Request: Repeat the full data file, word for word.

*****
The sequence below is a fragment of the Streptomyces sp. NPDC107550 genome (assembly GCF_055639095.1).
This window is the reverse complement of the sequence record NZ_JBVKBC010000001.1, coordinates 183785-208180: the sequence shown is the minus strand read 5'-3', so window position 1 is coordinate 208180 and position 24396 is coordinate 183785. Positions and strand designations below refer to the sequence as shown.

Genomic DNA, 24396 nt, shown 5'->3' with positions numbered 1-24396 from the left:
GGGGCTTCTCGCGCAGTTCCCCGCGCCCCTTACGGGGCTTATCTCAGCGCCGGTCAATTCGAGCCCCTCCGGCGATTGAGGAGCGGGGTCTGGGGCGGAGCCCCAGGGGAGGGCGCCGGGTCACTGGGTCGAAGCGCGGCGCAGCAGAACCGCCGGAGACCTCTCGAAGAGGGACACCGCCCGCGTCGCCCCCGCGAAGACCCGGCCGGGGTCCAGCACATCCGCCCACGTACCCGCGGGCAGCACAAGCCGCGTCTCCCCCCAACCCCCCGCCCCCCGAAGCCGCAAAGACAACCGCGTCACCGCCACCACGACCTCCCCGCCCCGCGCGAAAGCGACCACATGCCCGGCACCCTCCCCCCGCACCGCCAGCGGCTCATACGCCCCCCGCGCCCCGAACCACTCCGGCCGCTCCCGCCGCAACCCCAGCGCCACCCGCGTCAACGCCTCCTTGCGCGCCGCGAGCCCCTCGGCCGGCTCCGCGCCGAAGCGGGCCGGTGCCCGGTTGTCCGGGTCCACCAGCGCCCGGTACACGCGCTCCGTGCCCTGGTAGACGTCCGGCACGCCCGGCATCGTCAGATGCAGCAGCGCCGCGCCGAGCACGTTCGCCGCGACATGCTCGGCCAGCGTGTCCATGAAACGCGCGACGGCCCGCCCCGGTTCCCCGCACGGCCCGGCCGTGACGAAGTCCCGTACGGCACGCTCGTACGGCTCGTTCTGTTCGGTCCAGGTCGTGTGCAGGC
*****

The sequence below is a fragment of the Streptomyces sp. NPDC107550 genome (assembly GCF_055639095.1).
This window is the reverse complement of the sequence record NZ_JBVKBC010000001.1, coordinates 183785-208180: the sequence shown is the minus strand read 5'-3', so window position 1 is coordinate 208180 and position 24396 is coordinate 183785. Positions and strand designations below refer to the sequence as shown.

Genomic DNA, 24396 nt, shown 5'->3' with positions numbered 1-24396 from the left:
GGGGCTTCTCGCGCAGTTCCCCGCGCCCCTTACGGGGCTTATCTCAGCGCCGGTCAATTCGAGCCCCTCCGGCGATTGAGGAGCGGGGTCTGGGGCGGAGCCCCAGGGGAGGGCGCCGGGTCACTGGGTCGAAGCGCGGCGCAGCAGAACCGCCGGAGACCTCTCGAAGAGGGACACCGCCCGCGTCGCCCCCGCGAAGACCCGGCCGGGGTCCAGCACATCCGCCCACGTACCCGCGGGCAGCACAAGCCGCGTCTCCCCCCAACCCCCCGCCCCCCGAAGCCGCAAAGACAACCGCGTCACCGCCACCACGACCTCCCCGCCCCGCGCGAAAGCGACCACATGCCCGGCACCCTCCCCCCGCACCGCCAGCGGCTCATACGCCCCCCGCGCCCCGAACCACTCCGGCCGCTCCCGCCGCAACCCCAGCGCCACCCGCGTCAACGCCTCCTTGCGCGCCGCGAGCCCCTCGGCCGGCTCCGCGCCGAAGCGGGCCGGTGCCCGGTTGTCCGGGTCCACCAGCGCCCGGTACACGCGCTCCGTGCCCTGGTAGACGTCCGGCACGCCCGGCATCGTCAGATGCAGCAGCGCCGCGCCGAGCACGTTCGCCGCGACATGCTCGGCCAGCGTGTCCATGAAACGCGCGACGGCCCGCCCCGGTTCCCCGCACGGCCCGGCCGTGACGAAGTCCCGTACGGCACGCTCGTACGGCTCGTTCTGTTCGGTCCAGGTCGTGTGCAGGC